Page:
Gavin Dudeney’s Six Attitudes to Technology

technology attitudes

Hello again! Grab a coffee for this post, as there is plenty to read but I’m sure it won’t leave you indifferent! Six Things is joined by Gavin Dudeney, whose name will already be very well-known to many of you out there in cyberspace. Gavin’s a teacher trainer, award-winning author and edu-technologist. When he’s not travelling the world giving workshops and sessions on integrating technology into teaching he can be found in Barcelona. He has also been quite active in quite a few heavy discussions online about all of this. How heavy? Well, see below to be up on the debate!

Gavin Dudeney’s Six Attitudes to Technology  [ And Why They’re Tosh ]

There’s a battle going on out there: on blogs, on Twitter, in Yahoo Groups, on sites like the British Council Teaching English site and elsewhere… a battle for our hearts and minds, a battle between the technophiles and the technophobes (or, sometimes techno-sceptics). It’s the battle for your time, your teaching approach, for your commitment to a cause… it’s the “is technology good or bad?’ battle.

People who know me will be no stranger to my views, but since I was so kindly invited by Lindsay to contribute to SixThings, here is my cogent, extremely intellectual and totally correct view on the other side…

1. It Breaks All The Time

A popular one, this – as if that were true, or indeed a reason for not using it.

One of ELT’s greatest writers refers to technology all the time with the use of the word ‘faff’. As far as he’s concerned, there’s just too much faffing – you spend more time trying to get it to work than it does actually working and enhancing your teaching. Take a look for the word ‘faff’ on Wikipedia.

“to dither, futz, diddle, ‘I spent the day faffing about in my room’.”

Does that suggest to you a problem with the tool or approach, or a problem with the person? My father used to say ‘a bad workman blames his tools’ and I think this is a clear case of that happening (though I should probably replace ‘workman’ with ‘workperson’)  …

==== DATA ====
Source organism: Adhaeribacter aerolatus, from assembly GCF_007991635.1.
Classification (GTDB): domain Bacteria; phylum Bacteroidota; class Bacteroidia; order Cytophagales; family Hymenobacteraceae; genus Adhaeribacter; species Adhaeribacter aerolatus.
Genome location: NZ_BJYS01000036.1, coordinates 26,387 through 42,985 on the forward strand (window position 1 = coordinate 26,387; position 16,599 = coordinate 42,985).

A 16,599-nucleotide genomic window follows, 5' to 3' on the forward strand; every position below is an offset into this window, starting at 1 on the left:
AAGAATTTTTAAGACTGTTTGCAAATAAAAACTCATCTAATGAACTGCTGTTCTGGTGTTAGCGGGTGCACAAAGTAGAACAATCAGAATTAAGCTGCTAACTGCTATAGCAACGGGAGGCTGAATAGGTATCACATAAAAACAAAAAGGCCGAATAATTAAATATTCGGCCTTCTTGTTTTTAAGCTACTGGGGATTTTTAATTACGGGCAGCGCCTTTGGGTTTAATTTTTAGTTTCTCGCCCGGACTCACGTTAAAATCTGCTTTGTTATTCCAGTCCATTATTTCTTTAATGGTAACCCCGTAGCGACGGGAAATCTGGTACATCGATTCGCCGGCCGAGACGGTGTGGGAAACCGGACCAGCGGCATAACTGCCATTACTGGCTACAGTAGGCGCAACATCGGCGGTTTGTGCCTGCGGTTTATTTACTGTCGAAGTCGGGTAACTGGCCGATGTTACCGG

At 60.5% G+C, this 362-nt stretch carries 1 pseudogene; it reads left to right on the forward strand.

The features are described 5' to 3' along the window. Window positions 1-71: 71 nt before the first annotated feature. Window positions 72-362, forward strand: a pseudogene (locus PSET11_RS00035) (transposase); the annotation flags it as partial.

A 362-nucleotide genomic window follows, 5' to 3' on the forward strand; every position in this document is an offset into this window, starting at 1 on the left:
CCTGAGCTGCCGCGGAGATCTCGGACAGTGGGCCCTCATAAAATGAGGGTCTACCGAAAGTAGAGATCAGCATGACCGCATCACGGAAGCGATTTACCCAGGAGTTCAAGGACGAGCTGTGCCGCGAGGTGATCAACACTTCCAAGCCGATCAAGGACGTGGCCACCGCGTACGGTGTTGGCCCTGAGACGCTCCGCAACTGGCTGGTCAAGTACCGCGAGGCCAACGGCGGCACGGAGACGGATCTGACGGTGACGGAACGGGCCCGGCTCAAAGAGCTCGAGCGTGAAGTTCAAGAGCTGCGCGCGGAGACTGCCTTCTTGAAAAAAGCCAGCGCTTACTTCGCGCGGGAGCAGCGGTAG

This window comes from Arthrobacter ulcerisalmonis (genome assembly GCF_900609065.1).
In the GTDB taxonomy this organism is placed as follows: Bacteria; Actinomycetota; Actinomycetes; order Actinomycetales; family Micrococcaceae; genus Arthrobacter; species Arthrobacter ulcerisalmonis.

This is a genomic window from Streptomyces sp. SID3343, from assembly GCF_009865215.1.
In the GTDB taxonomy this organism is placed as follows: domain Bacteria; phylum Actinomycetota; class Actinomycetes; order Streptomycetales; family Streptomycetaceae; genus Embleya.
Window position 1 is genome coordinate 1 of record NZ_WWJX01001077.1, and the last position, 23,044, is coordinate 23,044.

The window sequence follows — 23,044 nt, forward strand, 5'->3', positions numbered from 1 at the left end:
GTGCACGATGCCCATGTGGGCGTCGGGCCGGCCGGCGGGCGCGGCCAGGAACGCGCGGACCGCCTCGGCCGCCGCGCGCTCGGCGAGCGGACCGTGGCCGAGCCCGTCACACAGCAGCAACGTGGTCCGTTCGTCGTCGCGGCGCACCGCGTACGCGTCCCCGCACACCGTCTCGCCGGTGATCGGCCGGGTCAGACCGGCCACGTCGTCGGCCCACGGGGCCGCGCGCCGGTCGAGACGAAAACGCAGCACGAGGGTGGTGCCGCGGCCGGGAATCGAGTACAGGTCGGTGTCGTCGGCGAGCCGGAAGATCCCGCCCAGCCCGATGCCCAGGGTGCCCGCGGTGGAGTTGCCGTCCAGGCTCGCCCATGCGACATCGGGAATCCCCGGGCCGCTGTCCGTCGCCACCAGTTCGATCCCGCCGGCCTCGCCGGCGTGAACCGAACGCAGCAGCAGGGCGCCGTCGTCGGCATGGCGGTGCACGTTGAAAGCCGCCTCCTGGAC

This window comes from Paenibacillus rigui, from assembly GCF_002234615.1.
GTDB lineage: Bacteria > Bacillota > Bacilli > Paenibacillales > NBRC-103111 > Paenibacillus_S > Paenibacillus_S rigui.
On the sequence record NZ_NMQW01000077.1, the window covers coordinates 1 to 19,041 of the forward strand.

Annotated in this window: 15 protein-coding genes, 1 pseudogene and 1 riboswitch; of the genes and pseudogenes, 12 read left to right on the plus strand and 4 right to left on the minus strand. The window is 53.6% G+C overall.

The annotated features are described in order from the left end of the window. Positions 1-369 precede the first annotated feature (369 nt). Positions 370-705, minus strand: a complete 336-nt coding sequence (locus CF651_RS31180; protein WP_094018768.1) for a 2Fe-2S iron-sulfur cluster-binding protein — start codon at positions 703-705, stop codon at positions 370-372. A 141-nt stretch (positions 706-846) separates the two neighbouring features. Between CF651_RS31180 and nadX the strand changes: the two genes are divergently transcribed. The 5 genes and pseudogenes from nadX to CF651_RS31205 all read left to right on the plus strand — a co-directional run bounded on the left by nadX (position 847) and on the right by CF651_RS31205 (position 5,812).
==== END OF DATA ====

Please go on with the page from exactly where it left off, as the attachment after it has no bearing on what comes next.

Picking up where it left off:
You can minimise the faff by learning a bit about computers and other peripherals and how they work. We do the same with plenty of other things – few of us would dream of going to class and helping a learner with, say, the present perfect, without knowing something about it. It’s called preparation.

Make sure your own computer is well-looked-after and protected against viruses, etc. Make sure you have the right adaptors and cables. Check with event or class organisers what kind of projector, sound system they have. Arrive early to try things out. If you do all that then things should be fine.

I have over six computers running at home – they work fine. I have a web server that has not been rebooted for months – it works fine. I’ve over twenty installations of Moodle running globally – they work fine.

In Greece last week and in Cork the week before I had no Net connection for talks I was giving. I had planned for that, and had an offline version of my talk which was just as creative and engaging, even for the audience – the feedback was grand (and people have been in touch since then to show me examples of work they have done with learners as a result of tools and approaches we examined in the sessions). Is it too much to ask people to be prepared, adaptable and professional? I don’t faff – why do you?

2. It’s Unproven Pedagogically

Detractors go to extraordinary lengths to dig up research that appears to give weight to their argument that there is no real bulk of evidence that supports any significant advantage to using technology. Of course, this is a mug’s game – for every report someone can dig out that says ‘X had no significant impact on Y’, one can dig out a report that says the opposite.

There’s plenty of evidence that technology works in certain situations when used well, etc., etc. but of course you can find the opposite too. There’s little evidence to suggest that many approaches or ‘states of mind’ in teaching significantly enhance the learning – but it beggars belief that we are seriously invited to take some ideas on faith but not apply the same leeway to technology. You can’t have it all your own way, people.

If you want evidence to counteract that old report from 1994 that concluded that doing T/F exercises on a BBC Micro had no great impact on teenage learners of Russian in Dalston (sample of four over ten days) and on which you base your theories that ‘it really isn’t much good, you know’ then why not search the archives of EuroCALL or similar organisations, ones that actually do the relevant research. Of course, you should expect the same rigourous appraisal of any approach, method, etc. that you espouse…

3. It’s Boring And Not Interactive

One of the greatest myths is that technologies in class are not very interactive, that really it’s like doing exercises on the screen. And of course it can be. People who have this opinion are usually people who haven’t been teaching for a decade or so, who last used a computer in class when they had sixteen colours, no sound and the only thing you could do on them was manipulate text, and who haven’t moved beyond that phase.

Just to get them up to speed, perhaps they should consider what computers actually can do these days; sound, animation, video, collaboration, production, conversation, communication… With blogs, wikis, live voice chat (with video) and a whole host of other tools you can actually provide opportunities for learners to speak to people they WANT to speak to, rather than people they’re FORCED to speak to by dint of being in the same room.